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Richard Branson on 'Social' Relations

The celebrated entrepreneur explores how the use of social media can define a company's future success.
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Editor's Note: Entrepreneur Richard Branson regularly shares his business experience and advice with readers. What follows is the latest edited round of insightful responses. Ask him a question and your query might be the inspiration for a future column.

Q: We've been trying to find a way to improve communication with our customers, but neither our website nor our Facebook page is producing results. What would you suggest? -- Billy Loaiza Rivera, Medellin, Colombia

A: This is a question keeping many company founders awake at night as they struggle to keep up with rapid changes in the digital world. The swift rise of new communication channels such as Facebook and Twitter have caused many executives to reassess how they stay in touch with their customers, employees and, increasingly, with the media itself.

People no longer want to be sold to; they want companies to help them find an informed way to buy the right product or service at the right price. They still watch ads, but often online rather than on TV, and they're much more likely to view ads that friends have recommended. When something goes wrong with a product, they want to be able to reach the company instantly and get a quick solution.

How companies adapt to this energetic and sometimes chaotic world will define their future success. The website, Facebook page, blog and Twitter feed are no longer add-ons to a business's communication budget: They should be central to its marketing strategy, and used in coordination with other marketing efforts.

As a first step in addressing your problem, make sure your site is set up not just to handle transactions, but also for communication -- and that when customers leave comments or send emails your team always follows up. Depending on the channels you choose, this might mean helping your customer service staff adapt to new methods of communicating. Once they have, you must continue to keep in touch with customers yourself.

In the past, I would ask Virgin customers to write to me with problems or ideas, and I often called people to talk about the problems that came up. It was a great way to check on our businesses' quality and standards -- though many of the complainants believed one of their friends was playing a practical joke on them. To this day, I try to answer as many e-mails as I can and encourage our executives to do the same.

Beyond customer service, you may need to consider that the old divisions between advertising, marketing and public relations have broken down, so it's time to review how your marketing team works. Virgin Atlantic recently created a Social Relations team to manage the combined media space and to make sure our sites and communications are current and interesting, maintaining the cheeky flair that characterizes the brand.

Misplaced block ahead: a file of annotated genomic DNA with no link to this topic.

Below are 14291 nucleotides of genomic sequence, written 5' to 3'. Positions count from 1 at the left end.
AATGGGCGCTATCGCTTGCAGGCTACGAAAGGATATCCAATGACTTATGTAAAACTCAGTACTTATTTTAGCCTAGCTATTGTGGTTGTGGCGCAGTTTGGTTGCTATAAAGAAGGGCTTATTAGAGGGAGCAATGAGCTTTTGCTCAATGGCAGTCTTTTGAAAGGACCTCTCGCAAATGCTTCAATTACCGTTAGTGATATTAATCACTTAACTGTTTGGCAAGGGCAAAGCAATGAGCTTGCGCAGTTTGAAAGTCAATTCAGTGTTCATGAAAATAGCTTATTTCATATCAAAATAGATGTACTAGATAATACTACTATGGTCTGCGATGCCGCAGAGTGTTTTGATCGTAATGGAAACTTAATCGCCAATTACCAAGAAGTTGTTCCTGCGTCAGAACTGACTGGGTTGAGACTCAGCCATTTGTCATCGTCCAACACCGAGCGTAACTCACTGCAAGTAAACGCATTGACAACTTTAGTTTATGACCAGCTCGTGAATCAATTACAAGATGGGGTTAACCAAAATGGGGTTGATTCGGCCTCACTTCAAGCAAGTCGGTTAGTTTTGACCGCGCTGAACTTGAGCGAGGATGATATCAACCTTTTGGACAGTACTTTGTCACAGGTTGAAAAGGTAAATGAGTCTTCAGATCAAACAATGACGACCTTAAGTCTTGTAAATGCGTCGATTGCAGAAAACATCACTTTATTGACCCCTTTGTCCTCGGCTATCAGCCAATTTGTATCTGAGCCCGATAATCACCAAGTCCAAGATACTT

The rise of social media has presented exciting challenges and caused us to question our usual ways of doing business. When we launched a global ad for Virgin Atlantic on TV and in theaters -- full of humor, fun and with a touch of glamour -- it started to generate a big online following, as our fans promoted it to their friends. This extended the ad's reach far beyond our usual audiences.

To succeed, such efforts must be supported from the top. David Cush, CEO of Virgin America, freed up the management of these social media channels from the company's classic hierarchy. His social media team is made up of 20-somethings who have been given broad guidelines and then let loose.

These employees, who were "born digital," have placed Facebook and Twitter at the center of the company's communication strategy. When the American Society for the Prevention of Cruelty to Animals contacted Virgin America to find out if we would help fly Chihuahuas from the West Coast to the East Coast, because the shelters were so full of this breed that they had a better chance of finding homes elsewhere, we agreed straight away. Some of our caring crew members volunteered to accompany the pups, and we sent them off in style on a flight from San Francisco to New York.

The team promoted this story through all channels. It went viral and also sparked the interest of the traditional media -- drawing attention to the ASPCA and Virgin Atlantic's efforts to help. We then used the story as the basis of a very successful online sale on flights to Mexico.

To succeed, entrepreneurs and business leaders must look at this rapidly changing world through a different lens; by working with your online sites, services and teams, you can transform these challenges into opportunities.